Tuesday, January 22, 2013

japanese cheesecake

A lot has been happening lately, and that includes a lot of baking.

To begin with, my exams have occupied most of my week, so despite having a small bundle of recipes to post and reflect upon, I have to limit myself to one for now. And that would be the earliest of the batch, the Japanese Cheesecake.

Famous for its soufflé-like texture and light taste, I figured it'd be a nice treat to make for my family, since all save mother bird and I lack sweet tooths. The procedures it calls for are a bit more complex, such as double-boiling mixtures and baking the batter in a roasting pan with water, but we managed to make due, mother bird and me.

I think what I liked the most about this cake was that it was airy and spongy. It wasn't as dense or heavy as, say, a New York-style cheesecake. The absence of a crust makes it even lighter. The taste is somehow more delicate than an American cheesecake and frankly, it's addictive. Taking a lick off the fork once I'd finished using it to pry a slice out of the pan for mother bird to try was all it took to persuade me to have a slice of my own, even though I'd told myself I shan't.
Well, that's what cakes do.
This cake happens to be especially good at doing it.

cake -
(recipe adapted from Jo)
  • 10.5 oz cream cheese (I used one 8 oz. package + 2 tbsp)
  • 3 tbsp butter
  • 3 egg yolks
  • 3 egg-whites
  • 1 tbsp sugar
  • 1 tbsp cornstarch
  • 2/3 cup milk 
  • 1/4 cup sugar
directions -
  1. Preheat the oven to 350 and prepare a cake pan with parchment paper.
  2. Beat the egg-whites and place in the freezer to chill.
  3. In a large bowl, melt the butter and cream cheese and whisk to combine. (This can be done in a double-boiler - that is, placing the butter and cream cheese in a heatproof bowl over a saucepan of boiling water on the stovetop - or, as I did, in the microwave by ten-second intervals.) Your objective in this step is not to get a liquid, melted mixture. It'll be soft and slightly fluffy.
  4. In a separate bowl, mix the egg-yolks, 1 tbsp of sugar, and cornstarch. Set aside.
  5. Heat the milk over the stove until it comes to a boil. Careful - milk rises fast when it reaches a boil!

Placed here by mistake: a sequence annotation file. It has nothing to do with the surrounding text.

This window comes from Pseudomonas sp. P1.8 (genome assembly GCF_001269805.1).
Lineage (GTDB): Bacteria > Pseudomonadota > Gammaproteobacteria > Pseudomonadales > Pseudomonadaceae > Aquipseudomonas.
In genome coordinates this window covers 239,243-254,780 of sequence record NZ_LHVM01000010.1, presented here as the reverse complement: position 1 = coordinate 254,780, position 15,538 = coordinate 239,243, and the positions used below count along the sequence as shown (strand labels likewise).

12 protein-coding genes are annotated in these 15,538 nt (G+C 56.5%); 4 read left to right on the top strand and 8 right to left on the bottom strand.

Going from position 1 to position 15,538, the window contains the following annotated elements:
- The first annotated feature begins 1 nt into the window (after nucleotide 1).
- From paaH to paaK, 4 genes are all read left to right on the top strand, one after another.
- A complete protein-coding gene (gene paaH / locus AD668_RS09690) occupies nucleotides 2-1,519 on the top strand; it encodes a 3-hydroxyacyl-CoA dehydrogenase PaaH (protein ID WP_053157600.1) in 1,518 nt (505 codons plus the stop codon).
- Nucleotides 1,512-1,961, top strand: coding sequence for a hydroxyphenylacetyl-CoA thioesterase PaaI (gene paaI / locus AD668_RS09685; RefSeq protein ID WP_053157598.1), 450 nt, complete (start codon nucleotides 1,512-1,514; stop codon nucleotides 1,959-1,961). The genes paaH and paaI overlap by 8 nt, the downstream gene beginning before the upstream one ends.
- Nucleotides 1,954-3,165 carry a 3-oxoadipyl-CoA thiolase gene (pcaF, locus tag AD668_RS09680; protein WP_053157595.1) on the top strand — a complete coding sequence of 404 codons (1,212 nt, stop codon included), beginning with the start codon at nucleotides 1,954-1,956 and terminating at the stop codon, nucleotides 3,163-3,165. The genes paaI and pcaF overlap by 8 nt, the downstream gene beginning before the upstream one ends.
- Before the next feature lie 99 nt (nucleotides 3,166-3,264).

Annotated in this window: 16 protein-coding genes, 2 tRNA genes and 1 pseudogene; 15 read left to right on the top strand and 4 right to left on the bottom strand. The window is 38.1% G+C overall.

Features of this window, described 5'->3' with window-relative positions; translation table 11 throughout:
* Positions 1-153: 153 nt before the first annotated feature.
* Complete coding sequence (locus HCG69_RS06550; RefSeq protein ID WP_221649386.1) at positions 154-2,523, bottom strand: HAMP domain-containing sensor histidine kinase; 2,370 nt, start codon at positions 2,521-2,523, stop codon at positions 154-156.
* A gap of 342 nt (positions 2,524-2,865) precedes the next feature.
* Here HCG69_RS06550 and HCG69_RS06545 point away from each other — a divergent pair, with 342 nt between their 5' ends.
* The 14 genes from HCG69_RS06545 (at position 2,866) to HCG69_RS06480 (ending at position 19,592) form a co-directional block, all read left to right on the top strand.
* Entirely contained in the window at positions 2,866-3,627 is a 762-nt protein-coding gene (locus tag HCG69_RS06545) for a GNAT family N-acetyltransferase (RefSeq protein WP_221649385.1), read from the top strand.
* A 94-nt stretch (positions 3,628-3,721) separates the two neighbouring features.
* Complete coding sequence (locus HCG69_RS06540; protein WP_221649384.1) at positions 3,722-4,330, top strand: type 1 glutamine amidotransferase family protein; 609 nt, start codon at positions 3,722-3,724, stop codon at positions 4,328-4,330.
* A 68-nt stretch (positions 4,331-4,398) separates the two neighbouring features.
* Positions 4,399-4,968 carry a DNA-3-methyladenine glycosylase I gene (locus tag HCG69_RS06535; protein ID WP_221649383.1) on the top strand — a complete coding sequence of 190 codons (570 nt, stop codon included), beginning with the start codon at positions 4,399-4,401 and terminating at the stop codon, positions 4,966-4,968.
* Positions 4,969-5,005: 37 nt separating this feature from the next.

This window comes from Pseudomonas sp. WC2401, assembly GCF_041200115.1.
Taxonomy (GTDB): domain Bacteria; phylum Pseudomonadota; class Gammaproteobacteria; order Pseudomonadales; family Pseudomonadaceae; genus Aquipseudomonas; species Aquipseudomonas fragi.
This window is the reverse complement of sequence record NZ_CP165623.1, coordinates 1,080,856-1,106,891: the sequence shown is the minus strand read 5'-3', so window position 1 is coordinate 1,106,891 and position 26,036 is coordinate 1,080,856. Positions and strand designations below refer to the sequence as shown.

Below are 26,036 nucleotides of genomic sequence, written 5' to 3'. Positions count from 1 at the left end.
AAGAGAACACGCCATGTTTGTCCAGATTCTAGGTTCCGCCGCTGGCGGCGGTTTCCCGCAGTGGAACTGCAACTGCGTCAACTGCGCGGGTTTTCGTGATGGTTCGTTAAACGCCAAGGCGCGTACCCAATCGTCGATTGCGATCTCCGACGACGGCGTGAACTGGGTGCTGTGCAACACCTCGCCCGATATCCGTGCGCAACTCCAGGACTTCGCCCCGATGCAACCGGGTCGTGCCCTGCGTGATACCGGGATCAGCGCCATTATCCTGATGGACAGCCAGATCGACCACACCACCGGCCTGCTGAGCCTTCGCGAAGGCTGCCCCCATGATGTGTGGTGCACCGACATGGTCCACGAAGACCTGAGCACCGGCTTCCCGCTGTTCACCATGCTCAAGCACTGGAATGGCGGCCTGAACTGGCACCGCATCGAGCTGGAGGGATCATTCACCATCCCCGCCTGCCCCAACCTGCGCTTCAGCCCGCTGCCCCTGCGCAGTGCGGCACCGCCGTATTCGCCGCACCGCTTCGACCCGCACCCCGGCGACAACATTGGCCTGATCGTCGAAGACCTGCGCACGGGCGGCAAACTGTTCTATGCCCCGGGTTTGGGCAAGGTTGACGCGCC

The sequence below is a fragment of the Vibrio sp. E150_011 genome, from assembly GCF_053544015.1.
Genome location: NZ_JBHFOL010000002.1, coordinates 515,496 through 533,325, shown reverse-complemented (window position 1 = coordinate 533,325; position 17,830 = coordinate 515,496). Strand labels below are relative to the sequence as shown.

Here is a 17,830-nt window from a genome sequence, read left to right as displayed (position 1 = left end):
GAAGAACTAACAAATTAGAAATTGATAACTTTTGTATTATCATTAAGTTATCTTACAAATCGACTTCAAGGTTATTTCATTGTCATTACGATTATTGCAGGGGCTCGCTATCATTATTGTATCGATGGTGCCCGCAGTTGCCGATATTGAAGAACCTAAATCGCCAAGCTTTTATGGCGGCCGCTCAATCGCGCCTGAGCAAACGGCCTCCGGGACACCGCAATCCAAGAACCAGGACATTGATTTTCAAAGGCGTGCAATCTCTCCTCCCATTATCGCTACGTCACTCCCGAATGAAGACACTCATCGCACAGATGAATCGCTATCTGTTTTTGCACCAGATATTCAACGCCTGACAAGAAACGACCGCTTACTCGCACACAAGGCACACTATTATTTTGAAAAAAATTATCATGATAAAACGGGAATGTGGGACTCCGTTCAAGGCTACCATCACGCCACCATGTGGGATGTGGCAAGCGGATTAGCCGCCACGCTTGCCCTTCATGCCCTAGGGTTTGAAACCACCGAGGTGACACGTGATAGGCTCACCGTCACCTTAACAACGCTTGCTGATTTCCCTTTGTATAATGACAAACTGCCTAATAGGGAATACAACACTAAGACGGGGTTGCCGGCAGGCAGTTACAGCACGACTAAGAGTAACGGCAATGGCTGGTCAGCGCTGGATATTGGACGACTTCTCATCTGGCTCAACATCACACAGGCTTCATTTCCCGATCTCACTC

6. Add it to the egg-yolk mixture from Step 4. Place it in a double boiler/heatproof-bowl-over-boiling-water-on-stove and whisk until it thickens.
  7. Add this mixture to the cream cheese mixture in Step 3 and combine well.
  8. Remove the egg-whites from the freezer. The edges should be frozen. Scrape them into a new, clean bowl and add a small amount of the 1/4 cup of sugar. Mix on medium speed until a soft meringue forms.
  9. Add 1/4 of the meringue into the cream cheese mixture in Step 7 and mix to combine. Add the remaining meringue by gently folding it in with a rubber spatula.
  10. Fill the prepared cakepan and smooth the top with the spatula.
  11. Place the cake pan into a roasting pan and add boiling water until it comes approximately half an inch up the cake pan.
  12. Bake for 15 minutes at 350 and reduce the heat to 300 for the next 25 minutes. When the top turns slightly golden, turn off the oven and let it sit inside for another 40-60 minutes.
  13. Take the cake out of the roasting dish and place it on a wire rack to cool. Refrigerate the cheesecake and chill it completely before taking it out of the cake pan.


  1. The size of your font is too small so that I did not bother to read anymore sigh. I would have wanted to know. I would suggest for you to make your font bigger for easy reading.

    1. Thanks for the advice, and sorry for any inconvenience. I'll fix this.

      Have a nice day!

    2. I was looking for a recipe with the conversion....I was not so great at converting grams to ounces. THANK YOU!! I must say that your recipe created a amazing cheesecake!!

  2. no vanilla or lemon extract? Thnx for the recipe, I'll try it.

  3. I followed your recipe perfectly. It ended up having the texture of a souffle and doesn't look anything like yours. I'm not sure what I did wrong. I looked at other recipes and they had flour in it. I redid the recipe with 1/2 cup of flour and the texture was finally what I expected it to be. Are you missing flour from your recipe?

    1. Hi Anonymous,

      I can't vouch for the role of flour in this recipe since I've never tried it with flour. This recipe actually belongs to Jo from Jo Cooks (you can find the original here: http://www.youtube.com/watch?v=FiH_uoEaqxI) and hers didn't call for flour, either. Trusting that you followed the recipe exactly, I think the most variable factor would be the refrigeration time; I left mine in the refrigerator for 24 hours before removing it. When baking, you should see it rise like a balloon, and it'll rise quite tremendously but it'll collapse before it's time to take it out of the oven, which is why the top of the cake has the odd singed patch.

      I can say for certain, though, that this recipe does work without flour. I encourage you to give it another try when you find the time to, but if you're completely satisfied with the alternative you've found, then I'm glad it worked out for you! Hope you enjoyed Japanese Cheesecake as much as I did (: